Toxics Law Reporter™ delivers the most comprehensive, authoritative, and objective coverage of significant developments in toxic tort, hazardous waste, and related insurance litigation, all with...
Feb. 23 — Exxon Mobil's effort to persuade the U.S. Supreme Court to review a state court $236 million ground water contamination verdict got a boost Feb. 22, when the Washington Legal Foundation filed an amicus brief arguing the state case was preempted by federal law.
The Washington, D.C.-based foundation amplified Exxon's arguments in a Supreme Court petition filed in January, contending the company was hamstrung by New Hampshire's claims that the company had a duty to avoid polluting the state's waters with methyl tertiary butyl ether—a now-banned gasoline additive. MTBE was the only feasible means to meet federal gasoline oxygenation mandates in the 1990s, and the state-law duty conflicted with that mandate, the foundation contends.
The state case amounts to “jackpot justice,” according to a Feb. 22 statement by WLF chief counsel Richard Samp.
“For 15 years, oil refiners added MTBE to their gasoline because federal environmental officials required them to do so,” Samp said. “Yet, because they obeyed federal law, these refiners now face billions of dollars in legal claims arising under state law.”
The New Hampshire court wrongly discounted the “factual impossibility” of complying with the state duty and the federal mandate, the WLF said. WLF supports policies in favor of business interests, according to its website.
WLF's preemption argument underscores a broader theme in Exxon's petition that may pique the court's interest. The company contends the “trial by formula” facilitated an “abstract, aggregate, statewide case” that denied its right to present an individualized defense, according to the petition.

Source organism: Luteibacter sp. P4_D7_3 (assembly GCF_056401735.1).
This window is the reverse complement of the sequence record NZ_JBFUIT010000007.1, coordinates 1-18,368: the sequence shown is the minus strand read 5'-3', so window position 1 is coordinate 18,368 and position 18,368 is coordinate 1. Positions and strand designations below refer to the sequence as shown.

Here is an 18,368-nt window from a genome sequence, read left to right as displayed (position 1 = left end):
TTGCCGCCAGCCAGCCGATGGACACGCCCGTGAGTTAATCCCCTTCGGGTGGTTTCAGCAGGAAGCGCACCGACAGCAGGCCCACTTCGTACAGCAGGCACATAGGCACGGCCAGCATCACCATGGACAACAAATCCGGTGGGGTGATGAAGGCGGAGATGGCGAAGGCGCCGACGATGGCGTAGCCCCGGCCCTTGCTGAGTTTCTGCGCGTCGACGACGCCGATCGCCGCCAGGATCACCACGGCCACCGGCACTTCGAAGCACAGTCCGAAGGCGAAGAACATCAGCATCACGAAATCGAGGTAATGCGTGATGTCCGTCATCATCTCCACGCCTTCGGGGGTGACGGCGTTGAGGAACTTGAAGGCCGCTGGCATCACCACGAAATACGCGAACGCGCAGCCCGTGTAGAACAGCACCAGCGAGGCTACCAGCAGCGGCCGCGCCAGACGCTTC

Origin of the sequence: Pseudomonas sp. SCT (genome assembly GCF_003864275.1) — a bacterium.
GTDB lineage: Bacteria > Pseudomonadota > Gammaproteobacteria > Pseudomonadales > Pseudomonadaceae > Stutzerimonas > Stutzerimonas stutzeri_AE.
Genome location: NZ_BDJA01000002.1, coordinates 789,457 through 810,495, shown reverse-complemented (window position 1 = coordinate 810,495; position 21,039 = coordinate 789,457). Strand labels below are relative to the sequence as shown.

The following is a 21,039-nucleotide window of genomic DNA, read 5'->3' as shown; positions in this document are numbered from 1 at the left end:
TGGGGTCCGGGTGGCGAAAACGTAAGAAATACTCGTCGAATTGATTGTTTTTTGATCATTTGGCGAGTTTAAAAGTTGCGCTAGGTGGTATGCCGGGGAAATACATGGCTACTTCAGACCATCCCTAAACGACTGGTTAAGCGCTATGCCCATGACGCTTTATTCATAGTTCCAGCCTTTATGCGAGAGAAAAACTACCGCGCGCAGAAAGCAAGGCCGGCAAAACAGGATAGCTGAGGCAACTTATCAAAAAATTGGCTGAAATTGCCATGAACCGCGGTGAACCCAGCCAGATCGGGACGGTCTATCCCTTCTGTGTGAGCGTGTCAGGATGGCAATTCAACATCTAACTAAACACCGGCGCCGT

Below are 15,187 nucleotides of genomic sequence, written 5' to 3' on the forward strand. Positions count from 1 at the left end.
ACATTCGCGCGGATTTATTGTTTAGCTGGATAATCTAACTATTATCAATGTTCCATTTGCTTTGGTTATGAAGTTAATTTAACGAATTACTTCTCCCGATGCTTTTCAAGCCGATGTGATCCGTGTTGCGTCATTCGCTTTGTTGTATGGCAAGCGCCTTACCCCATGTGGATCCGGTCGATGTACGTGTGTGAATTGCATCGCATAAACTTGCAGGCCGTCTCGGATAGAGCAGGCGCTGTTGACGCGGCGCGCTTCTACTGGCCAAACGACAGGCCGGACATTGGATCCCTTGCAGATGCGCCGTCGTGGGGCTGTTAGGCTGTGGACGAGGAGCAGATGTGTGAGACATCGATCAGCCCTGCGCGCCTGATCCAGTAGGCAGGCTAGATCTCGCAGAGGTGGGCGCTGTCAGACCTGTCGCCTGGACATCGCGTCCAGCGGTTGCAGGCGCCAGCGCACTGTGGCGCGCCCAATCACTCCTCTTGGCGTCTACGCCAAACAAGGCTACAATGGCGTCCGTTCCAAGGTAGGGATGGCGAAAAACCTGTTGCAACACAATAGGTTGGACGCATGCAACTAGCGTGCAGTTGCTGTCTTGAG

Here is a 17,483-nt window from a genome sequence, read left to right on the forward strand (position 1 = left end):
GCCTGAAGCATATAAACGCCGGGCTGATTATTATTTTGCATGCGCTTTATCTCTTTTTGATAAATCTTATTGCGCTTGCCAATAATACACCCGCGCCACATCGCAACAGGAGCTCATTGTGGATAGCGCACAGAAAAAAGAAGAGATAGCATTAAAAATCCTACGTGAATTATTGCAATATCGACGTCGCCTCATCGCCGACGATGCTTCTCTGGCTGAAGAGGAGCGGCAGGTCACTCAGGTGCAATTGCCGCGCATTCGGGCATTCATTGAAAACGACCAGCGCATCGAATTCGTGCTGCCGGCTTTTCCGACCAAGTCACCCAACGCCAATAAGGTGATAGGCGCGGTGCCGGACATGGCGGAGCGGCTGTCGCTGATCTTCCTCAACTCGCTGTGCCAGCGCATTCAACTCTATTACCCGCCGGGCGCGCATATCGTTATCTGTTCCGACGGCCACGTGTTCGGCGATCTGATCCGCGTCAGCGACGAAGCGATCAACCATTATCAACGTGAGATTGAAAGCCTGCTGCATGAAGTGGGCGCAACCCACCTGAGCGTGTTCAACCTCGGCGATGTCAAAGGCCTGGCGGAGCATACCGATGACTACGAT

New Hampshire relied on its role as protector of that state's waters to justify statistical approximations used to prove injury and damages in private and public water statewide, an approach that skirted Supreme Court cases on the proof required in class actions, Exxon claims.
New Hampshire's reply to the petition is due March 23, according to court records.
To contact the reporter on this story: Steven M. Sellers in Washington at firstname.lastname@example.org.
To contact the editor responsible for this story: Nicholas Datlowe at email@example.com.
The amicus brief is available at http://src.bna.com/cNM.
All Bloomberg BNA treatises are available on standing order, which ensures you will always receive the most current edition of the book or supplement of the title you have ordered from Bloomberg BNA’s book division. As soon as a new supplement or edition is published (usually annually) for a title you’ve previously purchased and requested to be placed on standing order, we’ll ship it to you to review for 30 days without any obligation. During this period, you can either (a) honor the invoice and receive a 5% discount (in addition to any other discounts you may qualify for) off the then-current price of the update, plus shipping and handling or (b) return the book(s), in which case, your invoice will be cancelled upon receipt of the book(s). Call us for a prepaid UPS label for your return. It’s as simple and easy as that. Most importantly, standing orders mean you will never have to worry about the timeliness of the information you’re relying on. And, you may discontinue standing orders at any time by contacting us at 1.800.960.1220 or by sending an email to firstname.lastname@example.org.
Put me on standing order at a 5% discount off list price of all future updates, in addition to any other discounts I may quality for. (Returnable within 30 days.)
Notify me when updates are available (No standing order will be created).
This Bloomberg BNA report is available on standing order, which ensures you will all receive the latest edition. This report is updated annually and we will send you the latest edition once it has been published. By signing up for standing order you will never have to worry about the timeliness of the information you need. And, you may discontinue standing orders at any time by contacting us at 1.800.372.1033, option 5, or by sending us an email to email@example.com.
Put me on standing order
Notify me when new releases are available (no standing order will be created)